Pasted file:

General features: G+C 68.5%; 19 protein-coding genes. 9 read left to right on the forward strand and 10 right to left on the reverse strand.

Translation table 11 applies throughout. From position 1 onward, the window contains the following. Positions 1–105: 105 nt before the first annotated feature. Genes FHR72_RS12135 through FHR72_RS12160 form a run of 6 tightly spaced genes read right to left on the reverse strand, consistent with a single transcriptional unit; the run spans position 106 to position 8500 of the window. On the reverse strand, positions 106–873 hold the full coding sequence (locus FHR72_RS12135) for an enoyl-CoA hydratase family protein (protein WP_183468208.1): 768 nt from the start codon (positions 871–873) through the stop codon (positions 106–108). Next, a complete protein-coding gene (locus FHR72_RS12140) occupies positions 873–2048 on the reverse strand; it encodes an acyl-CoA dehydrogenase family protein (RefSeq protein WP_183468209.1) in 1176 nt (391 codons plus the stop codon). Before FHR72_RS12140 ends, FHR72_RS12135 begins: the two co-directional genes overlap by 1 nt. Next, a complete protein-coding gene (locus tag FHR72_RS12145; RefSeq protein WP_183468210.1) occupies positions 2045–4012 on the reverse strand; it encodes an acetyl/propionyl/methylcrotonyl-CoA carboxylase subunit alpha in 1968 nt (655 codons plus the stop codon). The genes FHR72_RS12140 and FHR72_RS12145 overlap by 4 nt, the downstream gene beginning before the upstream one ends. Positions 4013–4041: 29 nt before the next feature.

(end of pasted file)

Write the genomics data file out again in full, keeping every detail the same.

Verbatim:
General features: G+C 68.5%; 19 protein-coding genes. 9 read left to right on the forward strand and 10 right to left on the reverse strand.

Translation table 11 applies throughout. From position 1 onward, the window contains the following. Positions 1–105: 105 nt before the first annotated feature. Genes FHR72_RS12135 through FHR72_RS12160 form a run of 6 tightly spaced genes read right to left on the reverse strand, consistent with a single transcriptional unit; the run spans position 106 to position 8500 of the window. On the reverse strand, positions 106–873 hold the full coding sequence (locus FHR72_RS12135) for an enoyl-CoA hydratase family protein (protein WP_183468208.1): 768 nt from the start codon (positions 871–873) through the stop codon (positions 106–108). Next, a complete protein-coding gene (locus FHR72_RS12140) occupies positions 873–2048 on the reverse strand; it encodes an acyl-CoA dehydrogenase family protein (RefSeq protein WP_183468209.1) in 1176 nt (391 codons plus the stop codon). Before FHR72_RS12140 ends, FHR72_RS12135 begins: the two co-directional genes overlap by 1 nt. Next, a complete protein-coding gene (locus tag FHR72_RS12145; RefSeq protein WP_183468210.1) occupies positions 2045–4012 on the reverse strand; it encodes an acetyl/propionyl/methylcrotonyl-CoA carboxylase subunit alpha in 1968 nt (655 codons plus the stop codon). The genes FHR72_RS12140 and FHR72_RS12145 overlap by 4 nt, the downstream gene beginning before the upstream one ends. Positions 4013–4041: 29 nt before the next feature.